Supreme Court Arguments

  • Thole v. U. S. Bank, N. A. (28:15)
    Whether Article III of the Constitution requires a plaintiff to demonstrate individual financial loss or the imminent risk of financial loss to assert a fiduciary duty claim against a pension plan.
  • Atlantic Richfield Co. v. Christian (28:10)
    Whether state-law pollution clean-up remedies are barred by the Comprehensive Environmental Response, Compensation, and Liability Act (CERCLA).
  • CTS Corp. v. Waldburger (16:22)
    Whether the Comprehensive Environmental Response, Compensation, and Liability Act (CERCLA) preempts state-law statutes of repose.
  • Abramski v. United States (26:01)
    Involving the materiality of a false statement made when purchasing a firearm.
  • Fernandez v. California (42:47)
    Whether the Fourth Amendment prohibits a warrantless search of a residence when the defendant has previously objected to a search but is no longer present and the co-tenant consents.
  • Florida v. Harris (16:55)
    Whether a drug-detection dog’s alert to the exterior of a vehicle provides an officer with probable cause to conduct a warrantless search of the interior of the vehicle.
  • Horne v. Department of Agriculture (26:50)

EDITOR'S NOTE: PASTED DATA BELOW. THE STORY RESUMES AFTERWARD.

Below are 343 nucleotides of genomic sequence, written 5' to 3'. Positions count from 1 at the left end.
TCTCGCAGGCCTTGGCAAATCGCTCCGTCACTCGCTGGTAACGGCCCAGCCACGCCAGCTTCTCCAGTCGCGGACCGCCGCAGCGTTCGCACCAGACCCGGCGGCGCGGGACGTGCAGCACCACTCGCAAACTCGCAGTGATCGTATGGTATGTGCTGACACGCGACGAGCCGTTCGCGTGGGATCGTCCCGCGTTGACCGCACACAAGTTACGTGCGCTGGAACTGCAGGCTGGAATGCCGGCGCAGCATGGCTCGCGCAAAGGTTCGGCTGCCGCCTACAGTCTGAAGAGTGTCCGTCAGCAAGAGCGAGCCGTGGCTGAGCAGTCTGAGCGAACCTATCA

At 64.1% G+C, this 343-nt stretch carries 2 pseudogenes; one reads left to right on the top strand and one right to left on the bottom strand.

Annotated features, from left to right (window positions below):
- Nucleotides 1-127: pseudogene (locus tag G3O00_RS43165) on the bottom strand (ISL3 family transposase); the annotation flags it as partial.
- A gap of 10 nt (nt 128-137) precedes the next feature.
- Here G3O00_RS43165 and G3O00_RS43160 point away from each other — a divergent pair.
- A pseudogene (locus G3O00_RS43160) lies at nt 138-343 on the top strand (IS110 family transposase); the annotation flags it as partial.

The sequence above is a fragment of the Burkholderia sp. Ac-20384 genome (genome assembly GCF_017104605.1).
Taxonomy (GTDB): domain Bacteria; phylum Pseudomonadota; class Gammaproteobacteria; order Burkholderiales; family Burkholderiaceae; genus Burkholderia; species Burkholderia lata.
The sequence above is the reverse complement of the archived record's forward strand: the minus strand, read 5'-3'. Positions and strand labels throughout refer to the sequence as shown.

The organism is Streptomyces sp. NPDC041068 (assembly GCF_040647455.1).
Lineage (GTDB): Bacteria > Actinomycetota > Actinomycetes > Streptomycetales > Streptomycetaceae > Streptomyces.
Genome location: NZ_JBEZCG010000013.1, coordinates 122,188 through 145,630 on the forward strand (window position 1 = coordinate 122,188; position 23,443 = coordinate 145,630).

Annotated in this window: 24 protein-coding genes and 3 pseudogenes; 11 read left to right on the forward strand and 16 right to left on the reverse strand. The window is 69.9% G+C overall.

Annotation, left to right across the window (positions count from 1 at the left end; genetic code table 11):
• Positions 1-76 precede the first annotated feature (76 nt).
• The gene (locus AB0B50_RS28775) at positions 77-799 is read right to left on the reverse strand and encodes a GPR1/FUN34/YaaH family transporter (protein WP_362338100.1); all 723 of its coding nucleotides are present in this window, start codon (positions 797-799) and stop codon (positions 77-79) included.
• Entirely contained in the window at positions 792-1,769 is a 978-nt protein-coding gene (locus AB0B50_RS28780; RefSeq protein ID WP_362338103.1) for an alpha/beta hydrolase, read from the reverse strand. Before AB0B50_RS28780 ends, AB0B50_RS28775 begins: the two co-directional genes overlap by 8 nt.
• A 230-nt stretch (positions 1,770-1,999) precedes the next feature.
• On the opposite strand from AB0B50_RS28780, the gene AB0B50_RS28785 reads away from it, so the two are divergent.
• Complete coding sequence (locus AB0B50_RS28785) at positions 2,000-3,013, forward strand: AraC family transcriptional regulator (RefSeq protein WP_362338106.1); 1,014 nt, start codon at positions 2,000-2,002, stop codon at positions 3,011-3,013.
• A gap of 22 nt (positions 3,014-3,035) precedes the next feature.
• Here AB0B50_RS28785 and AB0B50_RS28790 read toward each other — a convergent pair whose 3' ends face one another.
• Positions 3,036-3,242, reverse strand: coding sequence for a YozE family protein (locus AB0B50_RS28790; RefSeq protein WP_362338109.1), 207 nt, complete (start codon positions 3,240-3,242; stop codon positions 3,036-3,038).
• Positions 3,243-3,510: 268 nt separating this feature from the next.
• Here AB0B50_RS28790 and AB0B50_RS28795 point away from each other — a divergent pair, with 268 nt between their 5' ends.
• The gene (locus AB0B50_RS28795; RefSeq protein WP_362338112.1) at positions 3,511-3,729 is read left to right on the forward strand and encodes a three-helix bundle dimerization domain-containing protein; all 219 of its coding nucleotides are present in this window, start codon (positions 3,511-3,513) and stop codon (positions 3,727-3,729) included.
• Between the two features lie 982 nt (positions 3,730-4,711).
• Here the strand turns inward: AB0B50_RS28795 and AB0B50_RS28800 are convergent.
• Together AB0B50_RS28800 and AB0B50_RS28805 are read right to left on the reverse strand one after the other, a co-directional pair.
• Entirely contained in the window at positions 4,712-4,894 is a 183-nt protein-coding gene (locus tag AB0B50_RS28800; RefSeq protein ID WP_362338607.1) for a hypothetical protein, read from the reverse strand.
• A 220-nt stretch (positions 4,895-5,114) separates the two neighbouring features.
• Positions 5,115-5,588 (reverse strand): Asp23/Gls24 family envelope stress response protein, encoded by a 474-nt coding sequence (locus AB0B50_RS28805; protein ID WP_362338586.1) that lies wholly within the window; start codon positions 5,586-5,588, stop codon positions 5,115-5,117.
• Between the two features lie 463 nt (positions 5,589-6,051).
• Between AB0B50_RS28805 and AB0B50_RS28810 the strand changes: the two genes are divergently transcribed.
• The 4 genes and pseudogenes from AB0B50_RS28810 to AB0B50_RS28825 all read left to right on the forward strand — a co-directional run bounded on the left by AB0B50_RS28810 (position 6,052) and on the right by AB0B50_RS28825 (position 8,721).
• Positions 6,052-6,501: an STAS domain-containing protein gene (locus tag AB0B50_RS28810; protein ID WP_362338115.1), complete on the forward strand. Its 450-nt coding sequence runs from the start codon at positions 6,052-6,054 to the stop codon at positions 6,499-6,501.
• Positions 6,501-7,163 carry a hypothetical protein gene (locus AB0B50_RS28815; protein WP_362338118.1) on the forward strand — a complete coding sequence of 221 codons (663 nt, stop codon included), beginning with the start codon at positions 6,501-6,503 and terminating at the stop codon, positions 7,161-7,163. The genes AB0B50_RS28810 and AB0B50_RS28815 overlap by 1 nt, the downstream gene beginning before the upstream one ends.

Involving jurisdictional requirements for Takings Clause claims.
  • US Airways v. McCutchen (21:18)
    Involving the limits on equitable relief available in suits against ERISA plans by beneficiaries and participants.
  • Pacific Operators Offshore v. Valladolid (25:36)
    Involving the territorial limits on compensation available under the Outer Continental Shelf Lands Act.
  • Roberts v. Sea-Land Services (27:53)
    Involving benefit calculations under the Longshore and Harbor Workers’ Compensation Act.
  • Borough of Duryea v. Guarnieri (19:16)
    Whether state and local government employees may sue their employers for retaliation under the First Amendment’s Petition Clause when they petition the government on matters of private concern.
  • Chase Bank USA v. McCoy (17:23)
    Whether Regulation Z of the Truth in Lending Act requires creditors to give cardholders advance notice any time they raise the interest rate for default.

Representative Appellate Arguments